InThe Road to Character, David Brooks, op-ed columnist for The New York Times, leads readers on a personal journey while trying to apply inspiring lessons of history. He divides humanity into “Adam I,” who seeks success in the world (“résumé virtues”), and “Adam II,” more deeply committed to the inner life (“eulogy virtues”).
Through 10 major biographical sketches ranging from St. Augustine to George Eliot, Brooks’s characters confront a core sin and discover a way to beat it. In so doing they show how strength comes from their weakest places, serving as models for us. In a study of virtue and character, Brooks reminds us of the age-old moral vocabulary by drawing on classic categories like sin, vocation, and grace—which he tries to humanize and secularize.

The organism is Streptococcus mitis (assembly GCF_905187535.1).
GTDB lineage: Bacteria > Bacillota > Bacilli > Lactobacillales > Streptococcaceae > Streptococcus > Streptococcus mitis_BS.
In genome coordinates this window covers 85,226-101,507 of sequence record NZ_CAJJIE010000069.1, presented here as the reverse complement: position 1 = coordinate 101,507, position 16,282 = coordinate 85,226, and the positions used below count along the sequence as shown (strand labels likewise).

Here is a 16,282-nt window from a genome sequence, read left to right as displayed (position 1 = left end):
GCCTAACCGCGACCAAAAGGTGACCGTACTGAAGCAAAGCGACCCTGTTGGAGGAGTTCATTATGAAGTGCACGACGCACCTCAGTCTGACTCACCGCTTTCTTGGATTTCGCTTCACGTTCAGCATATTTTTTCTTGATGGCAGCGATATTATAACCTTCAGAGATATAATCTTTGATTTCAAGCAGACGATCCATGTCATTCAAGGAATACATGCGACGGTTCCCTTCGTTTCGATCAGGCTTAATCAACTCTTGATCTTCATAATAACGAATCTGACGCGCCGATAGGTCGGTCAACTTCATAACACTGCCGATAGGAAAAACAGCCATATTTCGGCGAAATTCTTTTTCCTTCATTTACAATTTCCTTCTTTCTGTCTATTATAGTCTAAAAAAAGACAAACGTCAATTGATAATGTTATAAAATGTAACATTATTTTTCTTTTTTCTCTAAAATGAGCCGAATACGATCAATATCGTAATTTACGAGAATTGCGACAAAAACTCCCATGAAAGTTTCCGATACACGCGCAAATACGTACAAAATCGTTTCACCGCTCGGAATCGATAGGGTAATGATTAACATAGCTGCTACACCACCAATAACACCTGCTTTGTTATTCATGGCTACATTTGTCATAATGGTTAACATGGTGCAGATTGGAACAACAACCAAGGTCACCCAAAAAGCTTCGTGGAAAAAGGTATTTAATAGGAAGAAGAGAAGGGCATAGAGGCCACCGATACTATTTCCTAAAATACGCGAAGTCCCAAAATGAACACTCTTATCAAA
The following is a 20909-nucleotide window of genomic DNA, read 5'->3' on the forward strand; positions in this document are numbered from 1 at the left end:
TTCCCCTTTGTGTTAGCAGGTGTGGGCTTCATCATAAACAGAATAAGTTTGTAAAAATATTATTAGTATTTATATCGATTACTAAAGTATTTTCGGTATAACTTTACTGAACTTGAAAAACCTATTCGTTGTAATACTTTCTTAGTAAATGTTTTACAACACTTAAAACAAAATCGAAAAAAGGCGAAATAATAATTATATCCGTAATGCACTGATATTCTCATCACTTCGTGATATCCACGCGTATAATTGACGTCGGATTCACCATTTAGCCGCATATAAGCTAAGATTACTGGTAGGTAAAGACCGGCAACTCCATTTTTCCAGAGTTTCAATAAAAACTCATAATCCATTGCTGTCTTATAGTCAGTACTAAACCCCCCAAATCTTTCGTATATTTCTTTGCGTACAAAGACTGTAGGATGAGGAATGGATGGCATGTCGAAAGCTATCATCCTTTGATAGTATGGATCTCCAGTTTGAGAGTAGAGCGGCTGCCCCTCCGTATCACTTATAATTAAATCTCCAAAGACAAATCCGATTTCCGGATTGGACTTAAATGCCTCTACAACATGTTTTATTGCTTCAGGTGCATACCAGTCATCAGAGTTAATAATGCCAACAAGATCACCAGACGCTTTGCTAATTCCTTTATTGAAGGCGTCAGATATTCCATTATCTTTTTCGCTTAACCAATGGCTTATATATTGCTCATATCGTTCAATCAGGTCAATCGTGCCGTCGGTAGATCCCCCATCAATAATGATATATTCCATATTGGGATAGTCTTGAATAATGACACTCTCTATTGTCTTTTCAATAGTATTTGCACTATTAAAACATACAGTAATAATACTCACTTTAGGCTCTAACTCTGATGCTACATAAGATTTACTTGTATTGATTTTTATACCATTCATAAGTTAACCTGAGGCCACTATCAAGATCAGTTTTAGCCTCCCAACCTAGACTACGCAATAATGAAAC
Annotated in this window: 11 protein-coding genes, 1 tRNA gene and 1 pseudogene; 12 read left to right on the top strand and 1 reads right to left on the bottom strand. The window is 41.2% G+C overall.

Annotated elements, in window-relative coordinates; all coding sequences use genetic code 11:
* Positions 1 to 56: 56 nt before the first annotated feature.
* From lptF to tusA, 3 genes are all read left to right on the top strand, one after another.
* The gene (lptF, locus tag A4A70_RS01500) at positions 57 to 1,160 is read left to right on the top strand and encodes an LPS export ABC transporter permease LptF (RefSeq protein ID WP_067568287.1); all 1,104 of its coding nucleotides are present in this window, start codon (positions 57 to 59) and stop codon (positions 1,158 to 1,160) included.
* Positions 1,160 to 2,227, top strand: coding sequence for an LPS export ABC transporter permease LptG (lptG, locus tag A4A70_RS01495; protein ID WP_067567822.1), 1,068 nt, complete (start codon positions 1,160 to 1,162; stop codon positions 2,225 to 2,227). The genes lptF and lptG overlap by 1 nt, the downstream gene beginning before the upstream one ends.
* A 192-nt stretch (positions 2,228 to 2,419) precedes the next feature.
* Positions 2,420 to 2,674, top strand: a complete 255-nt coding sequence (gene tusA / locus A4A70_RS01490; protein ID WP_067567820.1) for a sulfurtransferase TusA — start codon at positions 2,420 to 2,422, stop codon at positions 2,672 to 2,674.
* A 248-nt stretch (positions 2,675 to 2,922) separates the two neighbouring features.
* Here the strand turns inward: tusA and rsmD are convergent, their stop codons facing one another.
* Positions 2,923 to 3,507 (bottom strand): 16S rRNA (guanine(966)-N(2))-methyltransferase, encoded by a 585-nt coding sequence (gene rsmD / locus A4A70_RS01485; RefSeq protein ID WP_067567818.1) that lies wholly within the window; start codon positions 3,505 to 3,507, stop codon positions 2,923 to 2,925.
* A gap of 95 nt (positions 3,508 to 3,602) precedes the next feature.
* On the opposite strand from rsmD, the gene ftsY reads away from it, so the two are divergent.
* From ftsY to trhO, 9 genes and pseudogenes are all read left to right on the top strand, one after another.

Uneasy with the “culture of Big Me,” Brooks shows how human nature has evolved from the classical era to the age of social media and the selfie stick. (Random House)